Google’s ‘Android TV’ Shown Off In Leaked Document, Includes Voice Search, Native Apps


According to documents obtained by The Verge, Google is reportedly preparing to release a new Android TV set-top box. The media streaming device includes a simple card interface with native apps, voice search, and more.

The document notes that the set-top box will be powered by Android and will offer a series of “cards” that represent different categories, like movies, apps, TV shows, and games.

Users will be able to interact with the interface using a four-way directional pad, which also features Enter, Home, and Back buttons. Much like Amazon’s Fire TV, the set-top box will reportedly feature an optional game controller.

“Access to content should be simple and magical,” reads one Google document, which adds that it should never take more than three clicks or gestures to go from the homescreen to enjoying a new piece of content. Even search appears to be secondary to intuitively understanding what you want and delivering it as soon as possible, though search will be still be one of Android TV’s primary tools. In addition to universal search, pressing the Search button on the controller will let you search from within individual apps as well.

Android TV is said to also support voice input, notifications, and Google’s famous search experience. The set-top box will also feature a recommendation system that will suggest content based on a user’s interests and past viewing history.


Google is reportedly asking developers to create apps for its new media streaming box that include interfaces that have been optimized for use on a TV. In addition to apps like Netflix, Hulu, Vevo, and Pandora, which are expected to ship with the device, the company will also include its own apps like Google Play, YouTube, and Hangouts.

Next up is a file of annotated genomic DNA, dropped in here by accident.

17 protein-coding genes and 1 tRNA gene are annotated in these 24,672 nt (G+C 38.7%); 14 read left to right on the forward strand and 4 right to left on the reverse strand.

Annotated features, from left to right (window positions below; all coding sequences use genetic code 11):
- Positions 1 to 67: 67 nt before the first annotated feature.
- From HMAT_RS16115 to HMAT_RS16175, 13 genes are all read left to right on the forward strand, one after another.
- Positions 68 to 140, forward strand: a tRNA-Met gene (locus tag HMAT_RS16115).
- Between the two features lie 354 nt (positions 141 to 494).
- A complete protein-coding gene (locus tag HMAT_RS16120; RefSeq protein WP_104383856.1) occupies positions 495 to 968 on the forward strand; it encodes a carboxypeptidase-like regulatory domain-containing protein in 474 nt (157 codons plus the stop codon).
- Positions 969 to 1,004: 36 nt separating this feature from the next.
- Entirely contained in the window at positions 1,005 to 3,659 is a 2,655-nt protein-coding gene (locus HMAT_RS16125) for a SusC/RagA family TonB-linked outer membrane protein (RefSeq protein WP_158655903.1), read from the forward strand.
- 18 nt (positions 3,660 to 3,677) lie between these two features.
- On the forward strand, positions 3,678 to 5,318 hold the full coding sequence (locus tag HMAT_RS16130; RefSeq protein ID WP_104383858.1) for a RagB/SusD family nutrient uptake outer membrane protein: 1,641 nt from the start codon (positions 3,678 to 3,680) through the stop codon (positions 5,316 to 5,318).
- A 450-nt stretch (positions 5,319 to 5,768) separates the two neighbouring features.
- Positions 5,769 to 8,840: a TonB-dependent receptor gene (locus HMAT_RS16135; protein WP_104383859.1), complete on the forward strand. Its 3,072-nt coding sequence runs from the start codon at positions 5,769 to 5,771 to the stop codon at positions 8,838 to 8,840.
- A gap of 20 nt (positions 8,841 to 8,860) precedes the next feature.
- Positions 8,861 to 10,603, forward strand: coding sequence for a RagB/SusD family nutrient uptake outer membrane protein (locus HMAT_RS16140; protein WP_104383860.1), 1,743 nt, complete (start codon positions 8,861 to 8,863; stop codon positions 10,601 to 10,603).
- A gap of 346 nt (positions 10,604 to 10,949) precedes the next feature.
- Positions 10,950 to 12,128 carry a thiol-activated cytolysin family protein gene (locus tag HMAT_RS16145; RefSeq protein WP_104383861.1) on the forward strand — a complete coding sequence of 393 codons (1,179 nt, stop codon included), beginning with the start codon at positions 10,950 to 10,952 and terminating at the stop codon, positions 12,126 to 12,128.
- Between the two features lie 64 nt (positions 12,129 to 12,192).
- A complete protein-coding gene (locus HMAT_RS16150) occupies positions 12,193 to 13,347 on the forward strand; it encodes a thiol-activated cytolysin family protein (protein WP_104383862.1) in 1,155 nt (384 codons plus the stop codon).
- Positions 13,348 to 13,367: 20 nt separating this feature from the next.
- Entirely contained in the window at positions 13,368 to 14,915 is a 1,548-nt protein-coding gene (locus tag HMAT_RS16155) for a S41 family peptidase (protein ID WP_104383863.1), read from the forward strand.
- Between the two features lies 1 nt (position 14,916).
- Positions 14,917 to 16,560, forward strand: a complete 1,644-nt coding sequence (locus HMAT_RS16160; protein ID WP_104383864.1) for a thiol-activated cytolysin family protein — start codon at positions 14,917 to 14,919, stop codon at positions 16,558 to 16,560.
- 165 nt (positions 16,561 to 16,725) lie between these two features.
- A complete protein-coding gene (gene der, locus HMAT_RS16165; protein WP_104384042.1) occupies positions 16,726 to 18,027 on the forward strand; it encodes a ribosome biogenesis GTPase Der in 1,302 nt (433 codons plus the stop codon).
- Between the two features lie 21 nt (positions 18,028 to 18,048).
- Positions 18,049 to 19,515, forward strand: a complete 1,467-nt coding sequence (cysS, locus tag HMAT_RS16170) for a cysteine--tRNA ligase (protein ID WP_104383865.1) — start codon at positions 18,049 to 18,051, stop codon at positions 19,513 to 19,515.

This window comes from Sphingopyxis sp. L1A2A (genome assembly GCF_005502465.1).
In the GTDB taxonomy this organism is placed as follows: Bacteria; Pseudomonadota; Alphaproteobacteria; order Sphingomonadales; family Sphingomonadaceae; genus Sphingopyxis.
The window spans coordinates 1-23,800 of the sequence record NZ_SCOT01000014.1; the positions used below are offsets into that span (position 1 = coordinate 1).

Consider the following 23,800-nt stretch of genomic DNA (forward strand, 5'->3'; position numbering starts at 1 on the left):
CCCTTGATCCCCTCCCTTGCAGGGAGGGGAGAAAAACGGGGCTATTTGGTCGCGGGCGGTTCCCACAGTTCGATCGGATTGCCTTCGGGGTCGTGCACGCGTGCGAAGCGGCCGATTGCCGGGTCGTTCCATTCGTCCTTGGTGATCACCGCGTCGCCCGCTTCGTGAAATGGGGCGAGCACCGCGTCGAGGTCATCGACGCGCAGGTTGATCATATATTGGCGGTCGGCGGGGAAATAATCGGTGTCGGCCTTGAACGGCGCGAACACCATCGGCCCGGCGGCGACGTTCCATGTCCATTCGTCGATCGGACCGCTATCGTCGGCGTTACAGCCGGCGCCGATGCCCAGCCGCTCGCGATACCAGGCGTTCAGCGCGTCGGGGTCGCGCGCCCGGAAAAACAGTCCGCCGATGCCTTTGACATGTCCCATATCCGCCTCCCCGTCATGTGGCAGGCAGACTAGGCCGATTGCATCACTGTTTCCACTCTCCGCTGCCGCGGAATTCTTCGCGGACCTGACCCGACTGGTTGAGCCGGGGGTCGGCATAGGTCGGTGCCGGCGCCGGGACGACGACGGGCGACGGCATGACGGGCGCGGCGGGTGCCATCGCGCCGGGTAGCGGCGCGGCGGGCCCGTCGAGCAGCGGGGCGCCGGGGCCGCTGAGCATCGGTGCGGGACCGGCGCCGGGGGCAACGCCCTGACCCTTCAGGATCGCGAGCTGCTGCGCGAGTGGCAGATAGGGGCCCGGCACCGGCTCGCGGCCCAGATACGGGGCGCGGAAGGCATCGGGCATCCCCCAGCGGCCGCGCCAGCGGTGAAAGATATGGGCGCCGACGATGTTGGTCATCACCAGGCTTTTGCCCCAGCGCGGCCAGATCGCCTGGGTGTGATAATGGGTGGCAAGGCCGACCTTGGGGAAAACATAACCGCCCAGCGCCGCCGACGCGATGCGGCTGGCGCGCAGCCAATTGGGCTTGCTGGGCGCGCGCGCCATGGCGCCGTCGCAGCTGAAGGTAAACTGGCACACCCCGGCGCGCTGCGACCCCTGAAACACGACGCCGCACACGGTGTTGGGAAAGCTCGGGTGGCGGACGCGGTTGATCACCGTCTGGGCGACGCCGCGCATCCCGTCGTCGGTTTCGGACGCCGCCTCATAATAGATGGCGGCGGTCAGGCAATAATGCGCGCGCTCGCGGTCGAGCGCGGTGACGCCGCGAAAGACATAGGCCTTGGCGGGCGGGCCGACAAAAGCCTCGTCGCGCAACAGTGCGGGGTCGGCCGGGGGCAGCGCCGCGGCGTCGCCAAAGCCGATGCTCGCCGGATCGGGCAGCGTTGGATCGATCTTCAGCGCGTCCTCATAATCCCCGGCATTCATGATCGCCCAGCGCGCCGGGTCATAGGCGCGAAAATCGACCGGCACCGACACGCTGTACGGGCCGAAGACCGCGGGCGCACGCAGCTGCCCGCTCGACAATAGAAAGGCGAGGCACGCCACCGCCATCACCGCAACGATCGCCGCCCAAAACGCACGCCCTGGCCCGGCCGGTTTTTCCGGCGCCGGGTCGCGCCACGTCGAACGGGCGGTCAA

“Android TV is Android, optimized for the living room consumption experience on a TV screen,” writes the company, but the focus is on simplicity for now. Google is stripping away unneeded features like telephony, cameras, touchscreen support and near-field communication to keep developers focused, and handing them ready-made interfaces where they can hopefully just plug in shows, games, photos, music, and films.

Google is expected to keep its Chromecast HDMI streaming stick after the company releases Google TV. The company has denied to comment about this story.

The device’s launch date is still unknown, but it is clear that Google wants to enter the growing market of set-top boxes to compete with Amazon’s newly announced Fire TV, along with devices like the Roku and Apple TV.

Apple is expected to release an upgraded Apple TV in the spring, bringing with it various improvements including an upgraded processor, game support, and even its own App Store. The set-top box may also get additional content as the company continues investigating partnership opportunities with cable companies.